[Author Prev][Author Next][Thread Prev][Thread Next][Author Index][Thread Index]

Re: [school-discuss] Re: Linux in Government: Linux Desktops in the Enterprise with Microsoft Terminal Services | Linux Journal


Thanks. I appreciate the feedback. rdesktop has lots of promise for now.
We'll see what happens when Longhorn arrives.

> What rdesktop lacks AFAICT is any way of using some sort of key agent (e.g.:
> ssh-agent) to handle authentication tokens.  Know of any tricks here?

I've seen iterations of port forwarding - but haven't tested them and
understand the ports may not accept encryption. I've seen two
discussions of the issue depending on the server. So, I'm a little
hesitant to share these iterations with you. That said, here's my notes.
You may have a chance to try them before I do.

ssh -l username -C -L 3389:nt.termserver.box:3389 ssh.gateway.box
rdesktop localhost

ssh -g -L 3390:server2:3389 localbox and rdesktop localbox 3390 for the
second server

ssh username@myip_address -L 3390:xp_system:3389

A security update may have plugged this hole where a stream of
customised packets to port 3389 could DoS the terminal 
server. But, Windows users have used Putty to get through, so it may work with OpenSSH too.

Let us know if you get any results.

Otherwise, have fun.

On Wed, 2005-05-04 at 05:06 -0700, Karsten M. Self wrote:
> on Tue, May 03, 2005 at 10:54:49AM -0500, Tom Adelstein (tadelste@xxxxxxxxxxx) wrote:
> > If anyone has missed the advances in how Linux desktops can run
> > Windows applications from MS Terminal Services native in Windows XP
> > Pro and 2003 Server, here's a recap. 
> > 
> > Rdesktop and TSClient have gone up several gradients in capability and
> > do not require server extensions like the Citrix ICA client which is
> > still available for Linux.
> Tom:  I found rdesktop was a pretty slick way to access legacy MS
> Windows systems when I was admining a network of 'em.
> It's got a couple of advantages over VNC, among them that you're not
> bound to the remote host's physical screen geometry (VNC is), and if
> you're doing repetitive tasks on a slew of systems, it's possible to
> access the lot of them in a shell script or one-liner (with
> appropriately named hosts, or a target hosts file), since rdesktop takes
> password on the command line.   
> This is markedly faster than VNC, which
> requires inputting user/pass to log on to each system.  Say you've
> managed to sequentially name your hosts:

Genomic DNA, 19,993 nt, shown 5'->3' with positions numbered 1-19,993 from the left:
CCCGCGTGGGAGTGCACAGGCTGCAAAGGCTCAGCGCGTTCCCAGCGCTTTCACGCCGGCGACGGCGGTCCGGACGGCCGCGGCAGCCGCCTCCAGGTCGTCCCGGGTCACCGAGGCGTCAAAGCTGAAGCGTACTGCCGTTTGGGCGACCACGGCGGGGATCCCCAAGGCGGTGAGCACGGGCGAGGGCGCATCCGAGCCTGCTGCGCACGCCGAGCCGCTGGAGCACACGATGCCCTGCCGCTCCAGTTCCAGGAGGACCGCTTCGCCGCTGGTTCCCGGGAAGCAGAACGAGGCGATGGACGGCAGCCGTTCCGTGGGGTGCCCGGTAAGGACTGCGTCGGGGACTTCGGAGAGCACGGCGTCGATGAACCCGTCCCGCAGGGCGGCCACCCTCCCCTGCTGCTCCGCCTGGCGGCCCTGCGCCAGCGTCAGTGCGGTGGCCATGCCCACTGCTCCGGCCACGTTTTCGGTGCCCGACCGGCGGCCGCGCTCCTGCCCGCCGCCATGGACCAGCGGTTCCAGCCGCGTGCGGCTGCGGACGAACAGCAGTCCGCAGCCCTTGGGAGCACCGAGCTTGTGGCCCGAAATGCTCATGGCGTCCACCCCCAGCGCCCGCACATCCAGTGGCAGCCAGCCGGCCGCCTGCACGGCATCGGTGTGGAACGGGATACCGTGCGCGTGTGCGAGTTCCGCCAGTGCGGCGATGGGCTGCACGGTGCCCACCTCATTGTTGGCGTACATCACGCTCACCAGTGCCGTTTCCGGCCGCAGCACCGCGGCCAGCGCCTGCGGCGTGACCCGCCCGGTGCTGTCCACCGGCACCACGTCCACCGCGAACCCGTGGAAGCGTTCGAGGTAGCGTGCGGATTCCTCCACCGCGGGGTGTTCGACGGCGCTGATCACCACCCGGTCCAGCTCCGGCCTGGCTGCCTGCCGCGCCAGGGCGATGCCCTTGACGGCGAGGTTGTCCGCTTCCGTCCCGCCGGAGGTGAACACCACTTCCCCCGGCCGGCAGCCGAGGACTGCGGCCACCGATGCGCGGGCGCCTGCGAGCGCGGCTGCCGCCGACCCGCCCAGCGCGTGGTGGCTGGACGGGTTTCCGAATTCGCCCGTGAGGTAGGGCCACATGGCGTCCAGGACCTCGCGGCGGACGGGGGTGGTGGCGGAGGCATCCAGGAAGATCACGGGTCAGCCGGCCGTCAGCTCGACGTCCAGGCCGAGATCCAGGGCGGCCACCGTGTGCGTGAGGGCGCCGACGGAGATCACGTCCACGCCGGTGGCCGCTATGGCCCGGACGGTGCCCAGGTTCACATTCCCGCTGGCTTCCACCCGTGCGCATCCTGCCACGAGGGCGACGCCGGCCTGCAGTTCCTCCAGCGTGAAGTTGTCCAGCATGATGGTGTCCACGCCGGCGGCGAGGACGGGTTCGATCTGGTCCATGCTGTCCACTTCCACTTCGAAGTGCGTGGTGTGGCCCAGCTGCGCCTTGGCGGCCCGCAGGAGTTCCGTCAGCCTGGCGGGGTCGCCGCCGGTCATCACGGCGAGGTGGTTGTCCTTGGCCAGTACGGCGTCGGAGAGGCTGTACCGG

>    for i in $( seq 20 )
>    do
>        rdesktop -u Administrator -p s00p3rs3k17 winhost-${i} &
>    done
> ...would launch 20 rdesktop sessions (useful for slogging through
> updates, virus / malware filtering, software installs, and the like).
> Of course, that's also a security issue:  process listings (ps, top, or
> traipsing through /proc) would then reveal your passwords.  What
> rdesktop lacks AFAICT is any way of using some sort of key agent (e.g.:
> ssh-agent) to handle authentication tokens.  Know of any tricks here?
> The other limitation of rdesktop is that it allows  _only_ local _or_
> remote access to a given workstation host.  This differs from both VNC
> and a true MS Windows Terminal Services Client:
>   - VNC:  legacy MS Windows allows only one active desktop session per
>     workstation, however this session can be accessed both locally and
>     remotely at the same time.  Unlike other options, VNC is
>     cross-platform, with both server and client available for legacy MS
>     Windows, GNU/Linux, MacOS, and other platforms.
>   - rdesktop:  allows only one active desktop session per workstation.
>     Remote use locks the local console until remote user logs out.
>   - MS Windows Terminal Server:  multiple remote sessions are allowed,
>     which are independent of the local console session (more like a
>     GNU/Linux X Terminal Server or VNC session server).  My
>     understanding is that this requires specific licensing from
>     Microsoft, specific products (vendors include MSFT, Citrix, and
>     Tarantella (a/k/a "Old SCO").  To the best of my knowledge, rdesktop
>     does _not_ work with WTS, though I've limited experience here --
>     care to disabuse me?
> There's a number of useful compatibility environment options, rdesktop
> definitely deserves more plugging, good article.
> Peace.